Among many Western environmentalists, the response to China’s public destruction of confiscated ivory (first reported here and on TakePart this past Saturday) has ranged from skepticism to derision

Here’s Joe Walston, Asia Executive Director for the Wildlife Conservation Society on why that’s misguided:

China destroyed a portion of its massive stockpile of confiscated ivory on Monday – a first for the country.

The action has left the international conservation community struggling with its own conscience. Whether to praise a monumental shift in approach to conservation by the world’s biggest consumer of the world’s wildlife or condemn the event as posture, devoid of substance and commitment? Before judging, it’s worth examining the situation in a little more detail.

It was probably no coincidence that China crushed 6.1 tonnes when, just two months earlier, the US crushed a slightly smaller amount. In the US’s case it was almost its entire stockpile, while in China’s case it is a fraction: 17 tonnes were confiscated between 2010 and 2013 alone. Which raises the obvious question, why only the six tonnes? If China was serious about destroying stocks, then why not Read the rest of this entry »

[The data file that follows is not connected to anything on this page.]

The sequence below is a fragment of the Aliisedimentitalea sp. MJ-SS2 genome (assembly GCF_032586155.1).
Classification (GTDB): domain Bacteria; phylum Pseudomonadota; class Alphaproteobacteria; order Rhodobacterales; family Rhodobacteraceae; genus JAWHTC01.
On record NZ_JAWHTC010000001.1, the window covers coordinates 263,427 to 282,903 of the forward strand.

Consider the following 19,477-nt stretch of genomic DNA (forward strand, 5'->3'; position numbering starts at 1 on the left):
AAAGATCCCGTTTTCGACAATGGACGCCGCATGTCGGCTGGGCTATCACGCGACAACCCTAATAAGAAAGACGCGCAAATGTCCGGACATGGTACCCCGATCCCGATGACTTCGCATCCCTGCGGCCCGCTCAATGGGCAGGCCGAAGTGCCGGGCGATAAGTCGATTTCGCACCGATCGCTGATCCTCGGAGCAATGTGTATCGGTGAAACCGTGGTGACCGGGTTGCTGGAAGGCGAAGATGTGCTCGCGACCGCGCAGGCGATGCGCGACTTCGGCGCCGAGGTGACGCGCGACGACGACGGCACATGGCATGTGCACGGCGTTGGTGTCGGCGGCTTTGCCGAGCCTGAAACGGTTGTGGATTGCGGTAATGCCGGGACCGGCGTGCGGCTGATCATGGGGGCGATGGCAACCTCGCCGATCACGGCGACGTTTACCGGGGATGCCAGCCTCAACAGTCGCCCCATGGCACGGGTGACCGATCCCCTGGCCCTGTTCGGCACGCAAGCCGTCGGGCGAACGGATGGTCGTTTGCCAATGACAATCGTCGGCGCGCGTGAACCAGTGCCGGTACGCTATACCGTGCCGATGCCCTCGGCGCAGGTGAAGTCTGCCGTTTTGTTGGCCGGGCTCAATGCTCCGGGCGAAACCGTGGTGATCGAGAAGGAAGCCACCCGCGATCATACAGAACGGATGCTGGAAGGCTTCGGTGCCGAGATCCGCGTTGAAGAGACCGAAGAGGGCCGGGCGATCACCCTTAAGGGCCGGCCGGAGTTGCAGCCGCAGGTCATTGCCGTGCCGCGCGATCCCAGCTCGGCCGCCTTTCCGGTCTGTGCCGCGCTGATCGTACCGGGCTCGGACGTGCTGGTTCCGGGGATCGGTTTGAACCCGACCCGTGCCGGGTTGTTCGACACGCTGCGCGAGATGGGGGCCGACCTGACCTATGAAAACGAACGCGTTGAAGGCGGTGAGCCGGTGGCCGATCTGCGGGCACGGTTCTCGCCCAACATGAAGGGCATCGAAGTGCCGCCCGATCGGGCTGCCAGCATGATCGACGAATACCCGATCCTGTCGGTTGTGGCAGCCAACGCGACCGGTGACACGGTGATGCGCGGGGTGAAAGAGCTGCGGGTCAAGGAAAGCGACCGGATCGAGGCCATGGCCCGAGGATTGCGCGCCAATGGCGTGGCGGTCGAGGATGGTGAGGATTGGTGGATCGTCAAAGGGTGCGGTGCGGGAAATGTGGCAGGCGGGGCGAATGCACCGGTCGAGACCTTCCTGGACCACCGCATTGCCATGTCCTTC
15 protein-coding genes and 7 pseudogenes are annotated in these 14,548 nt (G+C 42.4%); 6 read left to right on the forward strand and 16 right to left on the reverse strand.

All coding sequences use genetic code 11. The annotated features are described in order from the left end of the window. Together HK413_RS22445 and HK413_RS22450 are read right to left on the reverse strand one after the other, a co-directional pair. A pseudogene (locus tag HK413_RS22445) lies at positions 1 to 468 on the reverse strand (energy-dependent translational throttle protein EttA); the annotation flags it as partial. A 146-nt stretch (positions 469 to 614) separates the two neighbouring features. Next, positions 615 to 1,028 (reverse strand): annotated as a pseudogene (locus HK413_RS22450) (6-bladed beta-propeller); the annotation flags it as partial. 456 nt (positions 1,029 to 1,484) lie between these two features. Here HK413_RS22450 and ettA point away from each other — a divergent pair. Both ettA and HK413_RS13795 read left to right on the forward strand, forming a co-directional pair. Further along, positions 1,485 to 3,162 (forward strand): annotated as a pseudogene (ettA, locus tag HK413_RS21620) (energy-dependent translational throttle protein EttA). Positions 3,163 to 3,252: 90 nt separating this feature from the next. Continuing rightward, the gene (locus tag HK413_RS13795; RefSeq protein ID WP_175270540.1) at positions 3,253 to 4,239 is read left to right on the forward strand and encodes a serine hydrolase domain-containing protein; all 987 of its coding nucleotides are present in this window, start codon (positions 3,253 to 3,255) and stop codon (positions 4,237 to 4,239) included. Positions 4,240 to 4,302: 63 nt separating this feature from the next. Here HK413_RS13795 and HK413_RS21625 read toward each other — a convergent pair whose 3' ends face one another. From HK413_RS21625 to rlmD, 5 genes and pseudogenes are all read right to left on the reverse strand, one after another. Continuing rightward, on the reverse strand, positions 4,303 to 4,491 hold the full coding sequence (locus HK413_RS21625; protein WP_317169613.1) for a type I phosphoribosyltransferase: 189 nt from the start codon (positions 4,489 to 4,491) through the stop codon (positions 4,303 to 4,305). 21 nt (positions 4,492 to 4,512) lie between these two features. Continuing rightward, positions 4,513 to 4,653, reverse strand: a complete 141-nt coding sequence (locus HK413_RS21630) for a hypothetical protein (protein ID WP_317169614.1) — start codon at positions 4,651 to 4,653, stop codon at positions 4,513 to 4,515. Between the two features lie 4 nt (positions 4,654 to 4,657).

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China’s Ivory Destruction Goes Forward

Posted by Richard Conniff on January 6, 2014

ivory to crush

Here’s the first photo of the confiscated ivory that the State Forestry Administration destroyed a few hours ago in Guanzhou, China.  It’s interesting to see the almost floral presentation of the ivory beforehand, and also to note that the amount ultimately destroyed was 6.1 tons, just a fraction more than the United States destroyed in November.

Representatives of 10 foreign nations attended, among them three of the countries hardest hit by the continuing slaughter of elephants, Kenya, Gabon, and Tanzania.